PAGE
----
In the run-up to a stormy meeting of the G-7 group of advanced industrial nations, President Donald Trump zeroed in on a specific trade policy by the meeting’s host, Canada. In fact, he tweeted about it four times over four days, culminating in a rant about “fool trade.”
The target: Canadian trade barriers on imported milk.
On June 8, Trump tweeted, “Canada charges the U.S. a 270% tariff on Dairy Products! They didn’t tell you that, did they? Not fair to our farmers!”
He has a point, though he’s left out some important context.
The White House did not respond to a request for comment.
Canada’s sizable dairy tariffs
For decades, Canada has protected its dairy industry, erecting trade barriers that diminish foreign competition and result in higher prices for Canadian consumers. While this has prompted longstanding complaints by the United States and other exporters, the tariffs have survived, thanks in part to a strong dairy lobby that Canadian politicians have been loath to oppose.
After a small fixed quota of U.S. exports is reached, Canada imposes a tariff on any dairy products brought into the country, with the level varying a bit depending on the specific product. For instance, fluid milk is 241 percent, cheese is 245.5 percent, ice cream is 277 percent, cream is 292.5 percent, and butter is 298.5 percent.
Experts said Trump’s tweet is a reasonable mid-range estimate, and given the scale of these tariffs, “Trump’s complaints have some basis in fact,” said Munroe Eagles, director of Canadian studies at the State University of New York-Buffalo.
Not that this is news, said Dan Trefler, a professor at the University of Toronto’s Rotman School of Management.
“Has the tariff risen over time or otherwise become more restrictive over the last few decades? No,” Trefler said.
Reasons the United States’ angst may be overstated
First, not all the news has been grim for the United States on the Canadian dairy front.
In recent years, United States dairy producers have used technological advances to exploit a lucrative loophole in Canadian trade law. They have begun separating milk into its component parts, creating what’s called “ultrafiltered milk.” These are high in protein and are easier to use for making cheese and yogurt.
Since this product didn’t exist when the most recent negotiations were completed, it falls outside the list of products with high tariffs. So in recent years, U.S. producers have sold a substantial amount of ultrafiltered milk to Canada, duty free.
Canada ranks as the second-biggest market for U.S. dairy exports after Mexico.
Between 2013 and 2016, United States exports of “milk protein substances” to Canada grew from $78 million in Canadian dollars to $129 million. The United States accounted for two-thirds of all of Canada’s imports of this type.
Thanks to these exports, the United States has actually posted a large trade surplus with Canada in dairy products in recent years. In 2016, the United States exported $631.6 million in dairy products to Canada, compared to just $113 million in Canadian dairy exports to the United States (these figures are in U.S. dollars). Part of the reason for low levels of Canadian dairy exports is that the World Trade Organization ruled that Canada is effectively subsidizing its dairy producers, making exports harder.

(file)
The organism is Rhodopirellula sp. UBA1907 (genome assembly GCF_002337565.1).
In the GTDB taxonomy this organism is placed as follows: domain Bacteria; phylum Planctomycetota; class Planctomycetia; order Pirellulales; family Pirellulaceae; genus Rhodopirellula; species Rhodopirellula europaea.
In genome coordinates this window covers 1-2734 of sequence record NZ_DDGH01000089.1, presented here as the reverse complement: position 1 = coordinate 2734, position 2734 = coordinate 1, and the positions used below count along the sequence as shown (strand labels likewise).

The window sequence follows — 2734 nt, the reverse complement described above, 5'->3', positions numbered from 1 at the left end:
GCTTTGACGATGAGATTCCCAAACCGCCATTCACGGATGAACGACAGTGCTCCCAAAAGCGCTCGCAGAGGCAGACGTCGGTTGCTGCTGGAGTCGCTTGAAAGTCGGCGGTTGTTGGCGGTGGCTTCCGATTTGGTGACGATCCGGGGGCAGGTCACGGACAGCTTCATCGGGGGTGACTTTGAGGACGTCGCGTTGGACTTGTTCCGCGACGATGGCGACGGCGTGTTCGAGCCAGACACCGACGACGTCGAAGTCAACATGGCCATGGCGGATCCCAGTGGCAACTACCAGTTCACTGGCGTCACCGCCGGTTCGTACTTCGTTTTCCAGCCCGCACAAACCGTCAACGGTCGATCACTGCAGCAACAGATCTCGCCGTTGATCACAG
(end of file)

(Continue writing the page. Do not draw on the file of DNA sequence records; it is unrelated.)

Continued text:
This trade surplus for the United States “has certainly helped balance whatever pain Canada’s overall dairy exemptions may have caused,” Eagles said.
Despite the complaints, the United States has long accepted Canada’s high dairy tariffs as the price of wider access to the Canadian market. The U.S. has similarly protected certain goods that it produces for export.
“In the last multilateral negotiations, Canada agreed to set its tariffs on dairy and poultry at high, but agreed, levels, as did the U.S. on products such as peanuts, tobacco, and sugar,” said Michael Hart, a trade policy specialist at Carleton University in Canada. “As good as these agreements are, the level of protection on some agriculture products remains obscene, but legal. If Trump wants to lower them, he needs to negotiate.”
A recent change in Canadian policy
That said, Canadian dairy interests have fought back with a policy that promotes using domestic sources of milk for high-protein substances.
In 2017, U.S. exports of milk protein substances to Canada fell by about half.
The change of Canadian policy on ultrafiltered milk “is a legitimate concern for U.S. dairy exporters,” said Monica de Bolle, a senior fellow at the Peterson Institute for International Economics.
Ultimately, neither side has entirely clean hands on this issue.
“Given the domestic political concerns and the power of agricultural lobbies in Canada and the U.S., there’s no such thing as pure-as-snow free trade in agriculture,” said Ross Burkhart, a political scientist specializing in U.S.-Canada relations at Boise State University. “Each country can point to the other’s protection if they wish.”
Trump tweeted, “Canada charges the U.S. a 270% tariff on Dairy Products! They didn’t tell you that, did they? Not fair to our farmers!”
That number is a reasonable estimate of Canada’s dairy tariffs, which are high by any standard. That said, the United States has recently run a sizable trade surplus with Canada in dairy products, driven by a strong business in a milk product that was unaffected by the high tariffs.
Trump also glosses over the fact that the United States imposes its own trade barriers on certain American-made products.
The statement is basically accurate but needs clarification, so we rate it Mostly True.
This article provided by NewsEdge.